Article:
Great Falls Tribune: $3.6 million going to Montana tribes to improve highway safety
The U.S. Department of Transportation’s Federal Highway Administration (FHWA) announced Thursday that it has authorized $20.9 million in grant awards for 88 tribal projects to reduce roadway fatalities and serious injuries on tribal lands. The grants from the Tribal Transportation Program Safety Fund include $3.6 million in construction funds for nine projects in Montana to improve travel safety on five of the state’s seven Indian Reservations.
“The crisis of traffic deaths on our nation’s roads stretches across the country, and that devastation is experienced at even higher rates in communities of Native Americans, Alaska Natives, and other indigenous peoples,” said U.S. Transportation Secretary Pete Buttigieg in a news release on Wednesday. “The grants we are announcing today through our Tribal Transportation Program will improve, repair, and modernize infrastructure in communities of all sizes on tribal land, making roads safer and saving lives.”
A recent report from the U.S. Department of Transportation (DOT) on roadway safety found that of the communities in the top 20% of roadway fatalities nationally, nearly half are “historically disadvantaged,” which, according to DOT, includes tribal lands.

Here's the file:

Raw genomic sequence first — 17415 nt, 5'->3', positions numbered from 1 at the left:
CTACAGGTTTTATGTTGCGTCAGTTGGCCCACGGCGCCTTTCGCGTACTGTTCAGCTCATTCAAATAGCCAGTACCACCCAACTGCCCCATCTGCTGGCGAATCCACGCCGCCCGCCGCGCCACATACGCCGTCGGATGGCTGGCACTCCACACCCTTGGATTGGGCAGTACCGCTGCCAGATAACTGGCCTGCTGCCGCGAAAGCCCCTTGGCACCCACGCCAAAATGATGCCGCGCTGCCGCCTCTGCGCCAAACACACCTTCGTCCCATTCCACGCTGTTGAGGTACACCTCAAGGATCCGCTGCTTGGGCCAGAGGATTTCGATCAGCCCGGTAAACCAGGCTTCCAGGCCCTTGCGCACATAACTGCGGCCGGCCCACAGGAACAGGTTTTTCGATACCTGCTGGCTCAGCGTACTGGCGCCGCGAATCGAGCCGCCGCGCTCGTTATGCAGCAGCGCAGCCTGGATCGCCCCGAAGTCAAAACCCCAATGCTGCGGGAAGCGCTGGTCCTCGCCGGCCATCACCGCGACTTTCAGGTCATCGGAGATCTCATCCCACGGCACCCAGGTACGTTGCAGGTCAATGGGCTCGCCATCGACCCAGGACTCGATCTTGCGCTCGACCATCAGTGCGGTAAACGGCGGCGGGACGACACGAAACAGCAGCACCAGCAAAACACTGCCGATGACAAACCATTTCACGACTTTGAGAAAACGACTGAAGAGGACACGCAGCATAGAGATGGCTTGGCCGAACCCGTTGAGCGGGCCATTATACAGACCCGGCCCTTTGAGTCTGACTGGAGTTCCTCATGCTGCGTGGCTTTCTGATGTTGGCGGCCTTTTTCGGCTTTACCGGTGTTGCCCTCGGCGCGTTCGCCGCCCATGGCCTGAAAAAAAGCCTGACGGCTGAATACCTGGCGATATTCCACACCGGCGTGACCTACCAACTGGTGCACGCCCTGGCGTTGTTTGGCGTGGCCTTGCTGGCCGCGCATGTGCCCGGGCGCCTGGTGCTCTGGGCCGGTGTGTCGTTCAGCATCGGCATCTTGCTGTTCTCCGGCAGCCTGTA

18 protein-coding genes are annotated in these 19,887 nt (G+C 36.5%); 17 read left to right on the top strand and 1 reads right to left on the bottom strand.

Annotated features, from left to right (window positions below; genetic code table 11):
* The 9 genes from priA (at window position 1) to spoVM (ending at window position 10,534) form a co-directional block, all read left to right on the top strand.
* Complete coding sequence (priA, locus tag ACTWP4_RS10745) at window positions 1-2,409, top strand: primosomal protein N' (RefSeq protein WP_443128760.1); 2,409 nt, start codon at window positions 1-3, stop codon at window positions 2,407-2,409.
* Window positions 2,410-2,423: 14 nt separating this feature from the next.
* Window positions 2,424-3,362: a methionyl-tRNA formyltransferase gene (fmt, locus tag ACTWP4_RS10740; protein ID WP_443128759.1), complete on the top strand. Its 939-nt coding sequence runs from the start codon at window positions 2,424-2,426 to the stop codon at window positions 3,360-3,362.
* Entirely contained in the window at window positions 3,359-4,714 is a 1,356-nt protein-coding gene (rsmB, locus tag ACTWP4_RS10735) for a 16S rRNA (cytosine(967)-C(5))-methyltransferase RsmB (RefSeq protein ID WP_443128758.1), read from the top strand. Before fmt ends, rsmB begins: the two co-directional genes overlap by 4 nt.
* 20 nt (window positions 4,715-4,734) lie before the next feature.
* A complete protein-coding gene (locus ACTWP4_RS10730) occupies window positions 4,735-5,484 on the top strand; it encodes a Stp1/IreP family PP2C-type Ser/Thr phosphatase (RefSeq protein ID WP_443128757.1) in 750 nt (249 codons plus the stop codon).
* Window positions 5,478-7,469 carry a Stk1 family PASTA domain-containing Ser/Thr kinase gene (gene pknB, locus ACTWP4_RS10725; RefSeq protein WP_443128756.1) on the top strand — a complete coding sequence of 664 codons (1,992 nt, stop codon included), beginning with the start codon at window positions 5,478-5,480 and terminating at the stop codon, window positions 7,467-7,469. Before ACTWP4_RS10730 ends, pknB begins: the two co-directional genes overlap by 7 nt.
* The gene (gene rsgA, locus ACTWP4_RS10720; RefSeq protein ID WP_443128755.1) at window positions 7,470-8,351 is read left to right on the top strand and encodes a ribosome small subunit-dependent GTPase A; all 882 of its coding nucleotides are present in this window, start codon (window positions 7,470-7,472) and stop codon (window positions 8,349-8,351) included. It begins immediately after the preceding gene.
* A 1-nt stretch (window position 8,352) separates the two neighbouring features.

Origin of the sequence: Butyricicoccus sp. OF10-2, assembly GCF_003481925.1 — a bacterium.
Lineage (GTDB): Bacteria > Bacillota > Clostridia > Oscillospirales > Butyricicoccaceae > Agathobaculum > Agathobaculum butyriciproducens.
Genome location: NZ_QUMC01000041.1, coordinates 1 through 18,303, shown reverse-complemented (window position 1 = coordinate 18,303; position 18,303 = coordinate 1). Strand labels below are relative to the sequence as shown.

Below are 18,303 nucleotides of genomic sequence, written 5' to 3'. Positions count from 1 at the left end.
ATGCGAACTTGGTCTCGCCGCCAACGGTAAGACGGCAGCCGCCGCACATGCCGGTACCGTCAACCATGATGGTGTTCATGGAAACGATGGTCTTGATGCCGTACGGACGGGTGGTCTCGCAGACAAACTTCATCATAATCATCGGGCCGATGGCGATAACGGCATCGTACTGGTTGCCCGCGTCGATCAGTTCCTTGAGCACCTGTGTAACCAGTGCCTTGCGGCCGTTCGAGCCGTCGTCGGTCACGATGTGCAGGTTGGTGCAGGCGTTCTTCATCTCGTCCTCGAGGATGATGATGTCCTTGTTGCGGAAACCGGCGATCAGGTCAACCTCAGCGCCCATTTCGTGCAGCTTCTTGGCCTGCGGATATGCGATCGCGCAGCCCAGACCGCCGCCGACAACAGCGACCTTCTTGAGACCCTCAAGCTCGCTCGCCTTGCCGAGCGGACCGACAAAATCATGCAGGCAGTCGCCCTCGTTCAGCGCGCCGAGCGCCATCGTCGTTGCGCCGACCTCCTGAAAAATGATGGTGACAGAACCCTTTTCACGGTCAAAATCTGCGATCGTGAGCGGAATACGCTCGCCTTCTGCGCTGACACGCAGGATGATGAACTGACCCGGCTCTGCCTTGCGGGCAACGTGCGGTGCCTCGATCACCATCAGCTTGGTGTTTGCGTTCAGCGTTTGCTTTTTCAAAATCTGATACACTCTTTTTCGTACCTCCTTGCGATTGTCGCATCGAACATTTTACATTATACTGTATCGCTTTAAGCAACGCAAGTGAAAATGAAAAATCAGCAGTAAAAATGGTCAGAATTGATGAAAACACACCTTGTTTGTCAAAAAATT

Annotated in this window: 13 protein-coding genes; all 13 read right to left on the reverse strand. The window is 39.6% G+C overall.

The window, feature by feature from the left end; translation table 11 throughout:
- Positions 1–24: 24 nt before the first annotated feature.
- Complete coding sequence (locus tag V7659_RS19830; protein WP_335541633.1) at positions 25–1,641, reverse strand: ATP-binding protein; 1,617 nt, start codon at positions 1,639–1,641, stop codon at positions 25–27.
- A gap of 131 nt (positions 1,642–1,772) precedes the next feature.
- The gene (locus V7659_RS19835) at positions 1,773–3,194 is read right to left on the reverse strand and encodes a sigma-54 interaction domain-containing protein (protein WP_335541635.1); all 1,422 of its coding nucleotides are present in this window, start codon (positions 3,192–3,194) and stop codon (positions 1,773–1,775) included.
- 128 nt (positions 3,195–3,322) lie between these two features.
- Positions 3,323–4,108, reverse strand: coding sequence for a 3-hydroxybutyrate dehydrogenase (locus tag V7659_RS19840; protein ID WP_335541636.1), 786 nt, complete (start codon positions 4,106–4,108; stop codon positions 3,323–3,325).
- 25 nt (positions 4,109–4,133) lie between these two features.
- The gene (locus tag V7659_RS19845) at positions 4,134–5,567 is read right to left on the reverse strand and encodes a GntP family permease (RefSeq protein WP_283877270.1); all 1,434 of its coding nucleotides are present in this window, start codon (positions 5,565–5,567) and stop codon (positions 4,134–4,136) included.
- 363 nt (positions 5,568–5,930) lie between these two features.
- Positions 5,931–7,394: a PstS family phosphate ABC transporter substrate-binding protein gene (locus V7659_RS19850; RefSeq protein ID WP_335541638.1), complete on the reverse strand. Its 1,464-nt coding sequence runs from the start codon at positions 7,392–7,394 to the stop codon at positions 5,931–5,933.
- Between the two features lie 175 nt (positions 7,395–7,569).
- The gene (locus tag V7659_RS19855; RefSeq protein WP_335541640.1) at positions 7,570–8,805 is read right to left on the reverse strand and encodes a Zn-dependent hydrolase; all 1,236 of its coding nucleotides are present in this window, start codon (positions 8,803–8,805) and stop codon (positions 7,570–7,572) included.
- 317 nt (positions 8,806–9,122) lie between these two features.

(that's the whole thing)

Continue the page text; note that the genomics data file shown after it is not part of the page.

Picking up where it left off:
A total of $3 billion in discretionary funding was set aside for the Tribal Transportation Program as part of the bipartisan Infrastructure Investment and Jobs Act. The $1.2 trillion act was signed into law in November 2021 following months of negotiations that included a working group of 20 Senators, evenly split between Democrats and Republicans. Among them was Montana Senator Jon Tester.
Southern Montana’s Northern Cheyenne Reservation will receive nearly 40% of the state’s share of Tribal Transportation Program grants. Roughly $1.4 million will go to build a multi-use pedestrian pathway leading from the outlying tribal community of Muddy Cluster into Lame Deer, the Northern Cheyenne community’s largest town. That grant will also make safety improvements to BIA Route 2.
Closer to Great Falls the Chippewa/Cree people of the Rocky Boy Reservation southwest of Havre will receive nearly $790,000 to build a similar multi-use pedestrian pathway from the community of Middle Dry Fork Village to the Rocky Boy Health Center in Box Elder, and to install striping and rumble strips on the main road bisecting the reservation from east to west.
According to National Highway Traffic Safety Administration (NHTSA) four counties in Montana have a roadway fatality rate higher than the national average, and each of those four overlaps with Native American reservation lands. “The grants we’re announcing today will improve the lives of everyone who lives and travels on tribal lands,” said Federal Highway Administrator Shailen Bhatt. “We’re pleased to provide funding that can help tribes install roadway departure countermeasures and infrastructure improvements like road shoulder widening as well as pedestrian paths to make travel for all road users safer while improving mobility, access, and economic opportunity.”